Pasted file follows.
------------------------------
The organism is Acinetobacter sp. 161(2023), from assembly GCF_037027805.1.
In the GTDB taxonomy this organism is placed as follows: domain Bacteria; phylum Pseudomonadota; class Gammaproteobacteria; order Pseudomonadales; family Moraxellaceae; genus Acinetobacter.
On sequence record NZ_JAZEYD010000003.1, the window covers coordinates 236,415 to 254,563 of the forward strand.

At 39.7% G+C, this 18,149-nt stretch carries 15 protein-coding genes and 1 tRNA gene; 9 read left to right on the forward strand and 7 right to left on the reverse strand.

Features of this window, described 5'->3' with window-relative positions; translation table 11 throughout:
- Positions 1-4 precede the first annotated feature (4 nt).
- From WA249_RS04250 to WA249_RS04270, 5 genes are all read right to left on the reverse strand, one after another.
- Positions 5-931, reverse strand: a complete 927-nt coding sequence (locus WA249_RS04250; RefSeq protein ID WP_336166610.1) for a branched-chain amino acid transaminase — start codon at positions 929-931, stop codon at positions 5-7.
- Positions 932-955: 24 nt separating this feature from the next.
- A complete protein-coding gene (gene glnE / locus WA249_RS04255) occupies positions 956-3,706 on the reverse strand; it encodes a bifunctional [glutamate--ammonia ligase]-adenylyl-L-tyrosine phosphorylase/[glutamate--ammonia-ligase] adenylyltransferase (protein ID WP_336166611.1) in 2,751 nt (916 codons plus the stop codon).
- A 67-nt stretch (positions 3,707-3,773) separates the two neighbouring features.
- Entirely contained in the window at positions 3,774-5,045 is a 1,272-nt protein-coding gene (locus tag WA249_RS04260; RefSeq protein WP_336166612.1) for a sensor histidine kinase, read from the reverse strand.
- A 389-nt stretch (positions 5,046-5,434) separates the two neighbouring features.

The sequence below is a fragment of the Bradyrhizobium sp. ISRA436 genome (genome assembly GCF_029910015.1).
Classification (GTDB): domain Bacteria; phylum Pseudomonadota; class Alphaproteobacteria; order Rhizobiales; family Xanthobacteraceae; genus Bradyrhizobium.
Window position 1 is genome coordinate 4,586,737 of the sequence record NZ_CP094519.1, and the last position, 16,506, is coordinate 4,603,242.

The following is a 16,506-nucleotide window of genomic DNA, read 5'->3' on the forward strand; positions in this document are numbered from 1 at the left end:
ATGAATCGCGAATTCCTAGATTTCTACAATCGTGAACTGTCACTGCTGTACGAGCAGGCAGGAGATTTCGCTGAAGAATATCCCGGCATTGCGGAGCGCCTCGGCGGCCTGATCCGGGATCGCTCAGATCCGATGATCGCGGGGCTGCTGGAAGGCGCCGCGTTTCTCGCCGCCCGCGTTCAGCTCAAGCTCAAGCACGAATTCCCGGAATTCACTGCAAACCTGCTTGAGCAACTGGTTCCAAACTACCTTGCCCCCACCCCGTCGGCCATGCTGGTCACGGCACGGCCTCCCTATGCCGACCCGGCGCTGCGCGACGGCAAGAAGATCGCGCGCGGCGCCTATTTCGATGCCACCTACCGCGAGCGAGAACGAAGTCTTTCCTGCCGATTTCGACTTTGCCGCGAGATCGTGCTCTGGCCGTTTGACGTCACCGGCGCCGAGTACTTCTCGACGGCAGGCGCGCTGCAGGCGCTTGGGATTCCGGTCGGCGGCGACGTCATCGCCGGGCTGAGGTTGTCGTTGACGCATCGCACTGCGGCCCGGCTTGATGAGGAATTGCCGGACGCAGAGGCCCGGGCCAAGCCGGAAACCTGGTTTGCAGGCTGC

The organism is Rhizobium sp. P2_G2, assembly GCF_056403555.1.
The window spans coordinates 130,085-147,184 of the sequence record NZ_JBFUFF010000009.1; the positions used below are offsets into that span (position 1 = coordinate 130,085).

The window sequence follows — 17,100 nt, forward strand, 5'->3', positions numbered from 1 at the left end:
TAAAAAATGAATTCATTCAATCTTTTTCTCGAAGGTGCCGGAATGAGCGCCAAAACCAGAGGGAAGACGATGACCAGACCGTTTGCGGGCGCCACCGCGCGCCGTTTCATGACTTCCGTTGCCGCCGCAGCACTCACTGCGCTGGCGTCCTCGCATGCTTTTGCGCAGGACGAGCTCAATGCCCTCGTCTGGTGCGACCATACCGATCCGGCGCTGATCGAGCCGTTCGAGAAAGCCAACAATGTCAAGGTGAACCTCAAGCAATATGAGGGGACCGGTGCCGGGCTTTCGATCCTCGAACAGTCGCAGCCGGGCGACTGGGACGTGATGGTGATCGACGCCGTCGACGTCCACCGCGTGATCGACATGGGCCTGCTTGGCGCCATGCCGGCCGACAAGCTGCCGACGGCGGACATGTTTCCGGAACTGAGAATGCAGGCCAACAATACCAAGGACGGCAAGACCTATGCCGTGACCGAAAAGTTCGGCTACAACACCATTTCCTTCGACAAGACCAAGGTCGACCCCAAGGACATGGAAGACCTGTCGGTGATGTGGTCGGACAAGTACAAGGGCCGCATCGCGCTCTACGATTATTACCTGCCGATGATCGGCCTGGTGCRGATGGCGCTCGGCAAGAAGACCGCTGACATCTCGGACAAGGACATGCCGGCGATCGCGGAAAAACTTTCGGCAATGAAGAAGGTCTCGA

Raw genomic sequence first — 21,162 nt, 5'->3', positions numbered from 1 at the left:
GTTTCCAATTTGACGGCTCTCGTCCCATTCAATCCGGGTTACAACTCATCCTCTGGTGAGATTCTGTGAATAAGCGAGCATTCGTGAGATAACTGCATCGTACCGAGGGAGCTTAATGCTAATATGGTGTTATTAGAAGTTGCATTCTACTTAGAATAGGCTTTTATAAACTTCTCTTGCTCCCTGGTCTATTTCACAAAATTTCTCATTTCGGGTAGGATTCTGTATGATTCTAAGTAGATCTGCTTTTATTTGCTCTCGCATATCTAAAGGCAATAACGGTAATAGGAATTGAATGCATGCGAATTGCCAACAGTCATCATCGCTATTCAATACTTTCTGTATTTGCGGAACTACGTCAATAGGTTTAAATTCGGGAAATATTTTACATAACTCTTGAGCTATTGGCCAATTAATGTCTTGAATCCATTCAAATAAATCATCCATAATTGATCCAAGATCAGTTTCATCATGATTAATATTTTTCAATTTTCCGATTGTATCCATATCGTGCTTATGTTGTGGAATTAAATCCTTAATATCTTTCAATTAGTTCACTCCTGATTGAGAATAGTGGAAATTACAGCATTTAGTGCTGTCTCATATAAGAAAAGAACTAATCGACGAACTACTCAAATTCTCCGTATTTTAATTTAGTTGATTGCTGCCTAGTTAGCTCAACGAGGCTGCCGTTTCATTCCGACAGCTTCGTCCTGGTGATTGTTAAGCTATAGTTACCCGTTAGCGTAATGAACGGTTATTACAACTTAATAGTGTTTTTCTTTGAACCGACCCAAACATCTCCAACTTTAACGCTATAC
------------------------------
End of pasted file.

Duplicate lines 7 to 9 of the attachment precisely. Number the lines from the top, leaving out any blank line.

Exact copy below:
- From WA249_RS04250 to WA249_RS04270, 5 genes are all read right to left on the reverse strand, one after another.
- Positions 5-931, reverse strand: a complete 927-nt coding sequence (locus WA249_RS04250; RefSeq protein ID WP_336166610.1) for a branched-chain amino acid transaminase — start codon at positions 929-931, stop codon at positions 5-7.
- Positions 932-955: 24 nt separating this feature from the next.